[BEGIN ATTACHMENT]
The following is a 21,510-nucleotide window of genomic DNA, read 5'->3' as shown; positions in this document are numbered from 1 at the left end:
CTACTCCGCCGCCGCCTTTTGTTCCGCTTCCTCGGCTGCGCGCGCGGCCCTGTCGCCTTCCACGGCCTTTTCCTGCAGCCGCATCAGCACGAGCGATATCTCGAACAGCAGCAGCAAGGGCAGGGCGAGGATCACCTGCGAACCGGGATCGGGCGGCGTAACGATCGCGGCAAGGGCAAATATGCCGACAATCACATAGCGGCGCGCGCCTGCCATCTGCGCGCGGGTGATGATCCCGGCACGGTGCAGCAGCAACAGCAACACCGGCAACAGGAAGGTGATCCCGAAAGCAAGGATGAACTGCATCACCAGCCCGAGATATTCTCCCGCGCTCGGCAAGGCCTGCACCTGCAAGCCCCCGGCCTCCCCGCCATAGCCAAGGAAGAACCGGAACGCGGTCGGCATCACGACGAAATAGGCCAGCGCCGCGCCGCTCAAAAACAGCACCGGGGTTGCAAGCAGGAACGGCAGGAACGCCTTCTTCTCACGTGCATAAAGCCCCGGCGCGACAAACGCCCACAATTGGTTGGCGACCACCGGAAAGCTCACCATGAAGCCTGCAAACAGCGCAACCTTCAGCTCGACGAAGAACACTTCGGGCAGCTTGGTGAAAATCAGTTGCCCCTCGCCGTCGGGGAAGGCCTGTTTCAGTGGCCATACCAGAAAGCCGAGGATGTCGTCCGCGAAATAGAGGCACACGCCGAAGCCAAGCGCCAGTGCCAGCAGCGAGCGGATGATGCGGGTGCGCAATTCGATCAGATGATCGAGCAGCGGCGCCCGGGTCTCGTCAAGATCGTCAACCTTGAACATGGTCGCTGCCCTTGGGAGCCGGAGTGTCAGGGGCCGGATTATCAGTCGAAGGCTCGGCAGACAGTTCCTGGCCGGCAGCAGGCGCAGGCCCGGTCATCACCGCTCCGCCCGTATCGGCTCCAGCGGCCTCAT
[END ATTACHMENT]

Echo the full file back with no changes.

The following is a 21,510-nucleotide window of genomic DNA, read 5'->3' as shown; positions in this document are numbered from 1 at the left end:
CTACTCCGCCGCCGCCTTTTGTTCCGCTTCCTCGGCTGCGCGCGCGGCCCTGTCGCCTTCCACGGCCTTTTCCTGCAGCCGCATCAGCACGAGCGATATCTCGAACAGCAGCAGCAAGGGCAGGGCGAGGATCACCTGCGAACCGGGATCGGGCGGCGTAACGATCGCGGCAAGGGCAAATATGCCGACAATCACATAGCGGCGCGCGCCTGCCATCTGCGCGCGGGTGATGATCCCGGCACGGTGCAGCAGCAACAGCAACACCGGCAACAGGAAGGTGATCCCGAAAGCAAGGATGAACTGCATCACCAGCCCGAGATATTCTCCCGCGCTCGGCAAGGCCTGCACCTGCAAGCCCCCGGCCTCCCCGCCATAGCCAAGGAAGAACCGGAACGCGGTCGGCATCACGACGAAATAGGCCAGCGCCGCGCCGCTCAAAAACAGCACCGGGGTTGCAAGCAGGAACGGCAGGAACGCCTTCTTCTCACGTGCATAAAGCCCCGGCGCGACAAACGCCCACAATTGGTTGGCGACCACCGGAAAGCTCACCATGAAGCCTGCAAACAGCGCAACCTTCAGCTCGACGAAGAACACTTCGGGCAGCTTGGTGAAAATCAGTTGCCCCTCGCCGTCGGGGAAGGCCTGTTTCAGTGGCCATACCAGAAAGCCGAGGATGTCGTCCGCGAAATAGAGGCACACGCCGAAGCCAAGCGCCAGTGCCAGCAGCGAGCGGATGATGCGGGTGCGCAATTCGATCAGATGATCGAGCAGCGGCGCCCGGGTCTCGTCAAGATCGTCAACCTTGAACATGGTCGCTGCCCTTGGGAGCCGGAGTGTCAGGGGCCGGATTATCAGTCGAAGGCTCGGCAGACAGTTCCTGGCCGGCAGCAGGCGCAGGCCCGGTCATCACCGCTCCGCCCGTATCGGCTCCAGCGGCCTCAT